Australian farmers prepare to welcome hundreds of NZ shearers
Australian farmers are breathing a sigh of relief as much needed New Zealand shearers will now be able to travel over for their busy spring season.
Covid-19 border closures have meant nearly 500 New Zealand shearers who normally travel to Australia to help out have been unable to.
Shearing Contractors Association of Australia secretary Jason Letchford said it's been tough going with farmers paying almost double per sheep to have them shorn.
"It's been really tough and there's been months of delays. The standard rate over here for shearing a sheep is $A3.24 [$NZ3.51] but now in New South Wales which has about 40 percent of the country's sheep it's hard to get a shear for under $A3.72.
"The price has jumped up by at least 15 percent - if sheep are tougher to shear the price is well into the $4 mark and there's plenty of farmers across the country that are willing to pay $5 or $6 per sheep."
Letchford said despite the Australian government allowing New Zealand workers exemptions to work early on in the pandemic it was too little too late.
"Shearers weren't coming over because they had to do two weeks' quarantine which costs thousands and it was near impossible to get here with hardly any flights operating.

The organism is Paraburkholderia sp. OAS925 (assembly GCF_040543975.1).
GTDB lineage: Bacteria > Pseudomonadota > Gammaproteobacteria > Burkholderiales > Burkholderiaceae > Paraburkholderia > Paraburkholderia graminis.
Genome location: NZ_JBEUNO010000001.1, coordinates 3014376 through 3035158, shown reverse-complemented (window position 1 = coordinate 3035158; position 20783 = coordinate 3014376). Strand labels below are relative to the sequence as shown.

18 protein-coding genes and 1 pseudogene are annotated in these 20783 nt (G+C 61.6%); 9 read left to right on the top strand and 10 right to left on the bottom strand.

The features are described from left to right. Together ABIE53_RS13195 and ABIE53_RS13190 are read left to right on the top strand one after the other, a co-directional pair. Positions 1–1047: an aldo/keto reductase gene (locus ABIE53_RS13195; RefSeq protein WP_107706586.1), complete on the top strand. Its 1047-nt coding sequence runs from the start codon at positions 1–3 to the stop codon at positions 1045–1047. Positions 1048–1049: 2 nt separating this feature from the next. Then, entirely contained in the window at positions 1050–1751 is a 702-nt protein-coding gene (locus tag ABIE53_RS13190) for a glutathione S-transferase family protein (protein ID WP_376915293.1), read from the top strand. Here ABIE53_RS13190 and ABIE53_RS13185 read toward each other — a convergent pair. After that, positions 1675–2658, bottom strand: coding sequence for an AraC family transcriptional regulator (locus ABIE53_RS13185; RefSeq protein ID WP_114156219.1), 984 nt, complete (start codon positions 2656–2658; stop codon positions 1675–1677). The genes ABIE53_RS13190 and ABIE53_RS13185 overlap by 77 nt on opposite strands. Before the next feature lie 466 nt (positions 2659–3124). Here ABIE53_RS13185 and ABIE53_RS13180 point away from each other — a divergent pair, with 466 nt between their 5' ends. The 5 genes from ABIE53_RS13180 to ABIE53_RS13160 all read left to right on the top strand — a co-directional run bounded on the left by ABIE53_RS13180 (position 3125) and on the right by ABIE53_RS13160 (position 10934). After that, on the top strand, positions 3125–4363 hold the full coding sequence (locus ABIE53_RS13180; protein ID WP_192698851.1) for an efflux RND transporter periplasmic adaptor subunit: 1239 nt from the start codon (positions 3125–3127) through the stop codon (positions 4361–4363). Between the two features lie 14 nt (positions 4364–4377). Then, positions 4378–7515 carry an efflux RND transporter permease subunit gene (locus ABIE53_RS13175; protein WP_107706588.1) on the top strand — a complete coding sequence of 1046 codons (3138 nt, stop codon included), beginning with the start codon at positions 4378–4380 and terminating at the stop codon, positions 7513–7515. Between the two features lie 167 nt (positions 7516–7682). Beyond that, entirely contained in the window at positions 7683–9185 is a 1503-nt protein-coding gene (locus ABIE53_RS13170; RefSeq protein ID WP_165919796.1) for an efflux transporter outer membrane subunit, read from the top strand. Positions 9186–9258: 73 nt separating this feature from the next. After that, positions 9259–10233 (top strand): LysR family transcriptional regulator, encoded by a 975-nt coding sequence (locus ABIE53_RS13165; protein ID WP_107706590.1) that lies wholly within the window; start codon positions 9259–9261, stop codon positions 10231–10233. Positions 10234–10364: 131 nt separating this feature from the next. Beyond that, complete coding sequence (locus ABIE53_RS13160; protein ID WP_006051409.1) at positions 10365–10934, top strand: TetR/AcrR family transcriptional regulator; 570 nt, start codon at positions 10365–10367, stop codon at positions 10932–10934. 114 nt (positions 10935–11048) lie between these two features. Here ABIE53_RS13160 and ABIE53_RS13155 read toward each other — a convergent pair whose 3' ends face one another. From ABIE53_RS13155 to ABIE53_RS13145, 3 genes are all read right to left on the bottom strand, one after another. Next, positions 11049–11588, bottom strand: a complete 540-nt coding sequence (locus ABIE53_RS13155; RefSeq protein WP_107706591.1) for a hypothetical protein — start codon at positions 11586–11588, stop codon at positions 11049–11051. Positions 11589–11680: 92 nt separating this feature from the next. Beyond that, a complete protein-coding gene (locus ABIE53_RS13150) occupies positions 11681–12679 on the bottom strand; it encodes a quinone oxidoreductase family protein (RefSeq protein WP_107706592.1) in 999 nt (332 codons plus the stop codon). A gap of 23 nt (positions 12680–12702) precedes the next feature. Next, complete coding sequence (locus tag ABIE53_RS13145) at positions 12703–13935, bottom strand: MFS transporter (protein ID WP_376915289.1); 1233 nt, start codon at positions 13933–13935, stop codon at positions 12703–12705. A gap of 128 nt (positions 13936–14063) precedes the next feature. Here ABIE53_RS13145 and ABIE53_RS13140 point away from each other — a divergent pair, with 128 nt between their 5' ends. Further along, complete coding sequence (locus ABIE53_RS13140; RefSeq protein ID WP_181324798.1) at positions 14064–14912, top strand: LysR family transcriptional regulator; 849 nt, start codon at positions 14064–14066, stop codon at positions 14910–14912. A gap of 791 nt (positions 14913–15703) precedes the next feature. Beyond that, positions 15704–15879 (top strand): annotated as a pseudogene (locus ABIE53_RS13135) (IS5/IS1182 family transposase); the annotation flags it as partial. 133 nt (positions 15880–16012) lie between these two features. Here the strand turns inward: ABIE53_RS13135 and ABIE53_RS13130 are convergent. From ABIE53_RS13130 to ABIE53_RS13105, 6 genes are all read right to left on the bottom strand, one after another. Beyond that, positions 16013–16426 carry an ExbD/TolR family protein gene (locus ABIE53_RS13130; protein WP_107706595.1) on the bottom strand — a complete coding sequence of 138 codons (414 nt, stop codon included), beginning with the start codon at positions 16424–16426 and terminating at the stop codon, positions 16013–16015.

"Farmers are really excited about the travel bubble and the prospect of Kiwi shearers coming over to help with the busiest time of the year in late August, early September."
New Zealand Shearing Contractors Association president Mark Barrowcliffe said people are still wary of the risk of travelling across the Tasman.
"There's not a lot of work in New Zealand at the moment so the shearers have to go where the work is so they will generally follow it - but they just need to make the call themselves if it's worth the risk of getting stuck there.
"Although the bubble is great news I don't think it's going to take much for it turn to an amber or red light - so there could be some issues with people coming home."
Barrowcliffe said it's a tight-knit community so the prospect of getting stuck away from family will put shearers off going to Australia for work.
"The lure of up to a $1000 a day will definitely attract some people over but most shearers have had a good run in the South Island and they're now waiting for the North Island shearing to get underway so I think most people are just having a bit of break," he said.